And so I can share with you that I (we) will be walking from Alicante on the Camino de la Lana over around 26 stages to Burgos, where we will hop on a bus to Cistierna halfway through the Camino Olvidado (Forgotten way) which crosses at right angles to the Camino Salvador that I walked last year.  The Olvidado meets the Camino Frances (by far the most popular route) at Ponferrada where we will cross over to the Camino Invierno (Winter route) and make our way to Santiago de Compostela.  Probably 46 walking days, with maybe a day off for exploring the ‘hanging’ city of Cuenca, a place I have long wanted to visit, and a day for travelling between the Lana and Olvidado. Three lesser walked routes, so I am very, very glad that I will have the company of two camigas with whom I walked last year (unless things change, which of course is entirely possible).  Watch this space!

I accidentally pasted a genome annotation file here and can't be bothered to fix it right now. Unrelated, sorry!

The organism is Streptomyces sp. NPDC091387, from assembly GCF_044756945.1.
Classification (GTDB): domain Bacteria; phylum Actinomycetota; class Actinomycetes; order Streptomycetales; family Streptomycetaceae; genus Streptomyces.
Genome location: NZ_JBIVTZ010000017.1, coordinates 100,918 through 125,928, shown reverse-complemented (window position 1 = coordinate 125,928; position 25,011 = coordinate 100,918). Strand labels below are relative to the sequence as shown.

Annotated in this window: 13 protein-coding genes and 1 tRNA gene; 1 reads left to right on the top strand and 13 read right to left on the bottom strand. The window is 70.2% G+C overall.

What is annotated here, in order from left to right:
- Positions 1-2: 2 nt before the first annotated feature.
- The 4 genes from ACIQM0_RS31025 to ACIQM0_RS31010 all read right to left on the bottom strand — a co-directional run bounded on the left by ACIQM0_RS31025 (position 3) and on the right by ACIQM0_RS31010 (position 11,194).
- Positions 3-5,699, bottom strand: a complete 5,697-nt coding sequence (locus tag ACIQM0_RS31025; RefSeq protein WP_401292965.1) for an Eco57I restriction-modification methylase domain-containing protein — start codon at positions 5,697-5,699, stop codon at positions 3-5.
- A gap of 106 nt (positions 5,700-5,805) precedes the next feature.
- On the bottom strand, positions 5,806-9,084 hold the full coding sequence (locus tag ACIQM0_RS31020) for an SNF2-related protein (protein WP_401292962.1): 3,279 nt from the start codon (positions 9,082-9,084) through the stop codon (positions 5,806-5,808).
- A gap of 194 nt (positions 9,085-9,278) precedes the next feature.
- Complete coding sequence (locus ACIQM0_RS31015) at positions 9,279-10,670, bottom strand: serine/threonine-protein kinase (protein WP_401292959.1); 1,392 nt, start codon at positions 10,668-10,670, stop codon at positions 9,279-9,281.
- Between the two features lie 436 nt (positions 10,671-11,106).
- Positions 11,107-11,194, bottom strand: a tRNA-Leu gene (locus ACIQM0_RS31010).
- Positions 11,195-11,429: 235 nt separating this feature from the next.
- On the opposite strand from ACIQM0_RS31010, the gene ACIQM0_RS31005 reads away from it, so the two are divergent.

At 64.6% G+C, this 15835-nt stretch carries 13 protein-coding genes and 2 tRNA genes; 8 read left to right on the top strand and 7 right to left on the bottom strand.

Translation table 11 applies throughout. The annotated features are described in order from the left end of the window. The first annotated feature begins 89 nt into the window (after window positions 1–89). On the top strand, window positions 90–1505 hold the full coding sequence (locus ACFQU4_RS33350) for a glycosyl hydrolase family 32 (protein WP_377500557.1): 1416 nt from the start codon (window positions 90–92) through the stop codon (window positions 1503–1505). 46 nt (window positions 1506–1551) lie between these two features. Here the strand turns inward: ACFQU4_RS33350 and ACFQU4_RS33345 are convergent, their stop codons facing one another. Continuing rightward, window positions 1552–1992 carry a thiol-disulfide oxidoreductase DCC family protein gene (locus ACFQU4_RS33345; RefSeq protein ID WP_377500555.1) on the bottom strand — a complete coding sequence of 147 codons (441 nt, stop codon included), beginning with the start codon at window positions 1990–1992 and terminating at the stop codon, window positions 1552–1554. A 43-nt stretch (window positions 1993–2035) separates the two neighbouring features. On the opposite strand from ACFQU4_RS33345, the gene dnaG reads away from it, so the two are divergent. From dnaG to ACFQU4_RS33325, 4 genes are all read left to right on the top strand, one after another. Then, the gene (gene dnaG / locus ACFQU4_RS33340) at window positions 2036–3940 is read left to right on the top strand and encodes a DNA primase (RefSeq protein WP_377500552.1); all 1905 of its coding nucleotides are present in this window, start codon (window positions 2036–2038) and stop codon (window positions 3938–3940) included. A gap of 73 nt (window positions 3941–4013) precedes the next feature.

On the beautiful blue sky sunny days I took a couple of walks – how glorious it was…


About magwood

Trepidatious Traveller - camino blog is about preparing for and walking the Camino de Santiago. Many future pilgrims have found the blog useful and inspiring, and many who have no plans to walk the camino have simply enjoyed the dialogue http://www.magwood.me
This entry was posted in A view of life, Camino de la Lana, Camino de Santiago de Compostela, Camino Invierno, Camino Olvidado and tagged , , , , , , , , , , , , . Bookmark the permalink.

22 Responses to Days of rain and mellow fruitfulness

  1. Ina Sinclair says: